The Wikimedia Foundation has awarded a grant to Felipe Schenone to make improvements to ProveIt.
Dr. Luther led the team that developed ProveIt when he was at Georgia Tech. ProveIt is a Wikipedia gadget that provides a friendly user interface for managing references in Wikipedia articles. The gadget has since been integrated into the English-language Wikipedia and has over 7,000 active users. This work was also demoed at the WikiSym conference in 2009.
Divit Singh, a member of the Crowd Lab and computer science MS student co-advised by Dr. Luther and Dr. T.M. Murali, successfully defended his master’s thesis today. Divit contributed to GraphSpace, an online hub for sharing biological network data; and GraphCrowd, an extension for crowdsourcing the visualization of these networks. Divit also conducted several experiments showing that GraphCrowd generates network layouts that are as effective as those created by expert biologists. Congrats Divit!
Congrats to Ph.D. student Nai-Ching Wang, who was a finalist in graduate student division of the CHI 2016 Student Research Competition. His paper is titled, “Crowdnection: Connecting High-level Concepts with Historical Documents via Crowdsourcing.” He traveled to San Jose, CA to attend the conference and present his research to a panel of expert judges.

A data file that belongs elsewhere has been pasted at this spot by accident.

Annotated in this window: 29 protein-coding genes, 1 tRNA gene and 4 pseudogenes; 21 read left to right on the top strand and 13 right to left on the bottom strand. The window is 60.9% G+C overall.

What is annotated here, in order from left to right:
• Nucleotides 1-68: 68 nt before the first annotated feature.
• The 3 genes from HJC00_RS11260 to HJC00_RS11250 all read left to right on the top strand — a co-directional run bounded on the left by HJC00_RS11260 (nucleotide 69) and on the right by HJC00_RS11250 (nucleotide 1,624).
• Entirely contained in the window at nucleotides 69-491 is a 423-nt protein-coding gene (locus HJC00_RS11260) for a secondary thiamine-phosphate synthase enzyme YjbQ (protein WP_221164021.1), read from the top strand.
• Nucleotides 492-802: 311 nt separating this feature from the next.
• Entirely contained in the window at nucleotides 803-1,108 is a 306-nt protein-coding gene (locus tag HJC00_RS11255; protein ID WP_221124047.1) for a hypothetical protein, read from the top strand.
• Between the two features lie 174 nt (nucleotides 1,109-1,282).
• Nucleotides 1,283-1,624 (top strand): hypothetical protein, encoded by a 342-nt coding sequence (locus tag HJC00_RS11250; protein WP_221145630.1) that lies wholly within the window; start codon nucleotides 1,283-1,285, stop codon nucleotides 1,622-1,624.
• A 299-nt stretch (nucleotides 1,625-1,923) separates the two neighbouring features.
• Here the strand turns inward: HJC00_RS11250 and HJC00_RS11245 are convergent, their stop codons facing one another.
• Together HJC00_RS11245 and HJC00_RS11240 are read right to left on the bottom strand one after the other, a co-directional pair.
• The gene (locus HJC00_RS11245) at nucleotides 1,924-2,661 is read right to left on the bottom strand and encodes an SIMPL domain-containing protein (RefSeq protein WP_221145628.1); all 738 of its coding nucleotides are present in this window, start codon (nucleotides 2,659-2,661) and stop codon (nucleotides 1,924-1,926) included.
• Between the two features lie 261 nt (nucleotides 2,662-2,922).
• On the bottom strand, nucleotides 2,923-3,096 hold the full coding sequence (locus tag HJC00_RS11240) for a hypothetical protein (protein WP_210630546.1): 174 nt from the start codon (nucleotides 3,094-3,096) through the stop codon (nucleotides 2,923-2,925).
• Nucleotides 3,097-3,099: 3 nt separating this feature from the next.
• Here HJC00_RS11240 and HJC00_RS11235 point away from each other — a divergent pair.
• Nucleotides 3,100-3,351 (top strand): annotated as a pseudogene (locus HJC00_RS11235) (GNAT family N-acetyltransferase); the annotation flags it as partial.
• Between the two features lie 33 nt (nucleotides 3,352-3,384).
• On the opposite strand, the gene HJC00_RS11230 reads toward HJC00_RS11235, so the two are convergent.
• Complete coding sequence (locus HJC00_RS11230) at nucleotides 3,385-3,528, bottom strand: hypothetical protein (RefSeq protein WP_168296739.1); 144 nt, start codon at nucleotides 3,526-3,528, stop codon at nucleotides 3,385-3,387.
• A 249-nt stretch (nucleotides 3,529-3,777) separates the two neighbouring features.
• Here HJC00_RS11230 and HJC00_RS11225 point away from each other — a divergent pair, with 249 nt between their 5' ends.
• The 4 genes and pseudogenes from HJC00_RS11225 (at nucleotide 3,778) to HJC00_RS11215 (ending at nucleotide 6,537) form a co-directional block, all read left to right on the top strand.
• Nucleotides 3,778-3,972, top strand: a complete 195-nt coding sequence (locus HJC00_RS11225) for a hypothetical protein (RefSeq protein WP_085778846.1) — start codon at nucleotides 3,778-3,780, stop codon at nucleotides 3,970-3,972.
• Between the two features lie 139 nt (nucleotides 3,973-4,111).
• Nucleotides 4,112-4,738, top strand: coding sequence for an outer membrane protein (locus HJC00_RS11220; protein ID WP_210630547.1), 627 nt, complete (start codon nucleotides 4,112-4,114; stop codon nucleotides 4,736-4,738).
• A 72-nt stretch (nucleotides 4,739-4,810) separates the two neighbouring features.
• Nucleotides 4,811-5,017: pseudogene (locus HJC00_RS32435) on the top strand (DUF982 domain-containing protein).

Dr. Luther gave an invited talk on historical photo sleuthing at Virginia Tech’s 25th Annual Civil War Weekend. His presentation was featured
in a press release from Virginia Tech News.
Dr. Luther, with his collaborators Dr. Paul Quigley and Dr. David Hicks, led a workshop, titled “Crowdsourcing the History of American Independence Day in Civil War-Era Virginia,” at the 2016 Virginia Forum in Jamestown, Virginia. The workshop included a demo of our Incite software and the Mapping the Fourth of July website.
Dr. Luther accepted an invitation to serve on the Program Committee for HCOMP 2016, the AAAI Conference on Human Computation and Crowdsourcing, to be held in Austin, Texas.
Dr. Luther presented the paper, Almost an Expert: The Effects of Rubrics and Expertise on Perceived Value of Crowdsourced Design Critiques, in the “Crowd-Powered Applications” session at CSCW 2016 in San Francisco, CA. This was a collaborative effort with Alvin Yuan, Markus Krause, and Bjoern Hartmann (UC Berkeley); and Sophie Vennix and Steven Dow (Carnegie Mellon).
This work is a follow-up to a previous paper published by Dr. Luther and collaborators at CSCW 2015.
A recent article in Science cited our CrowdCrit system as an example of “the power of crowds.”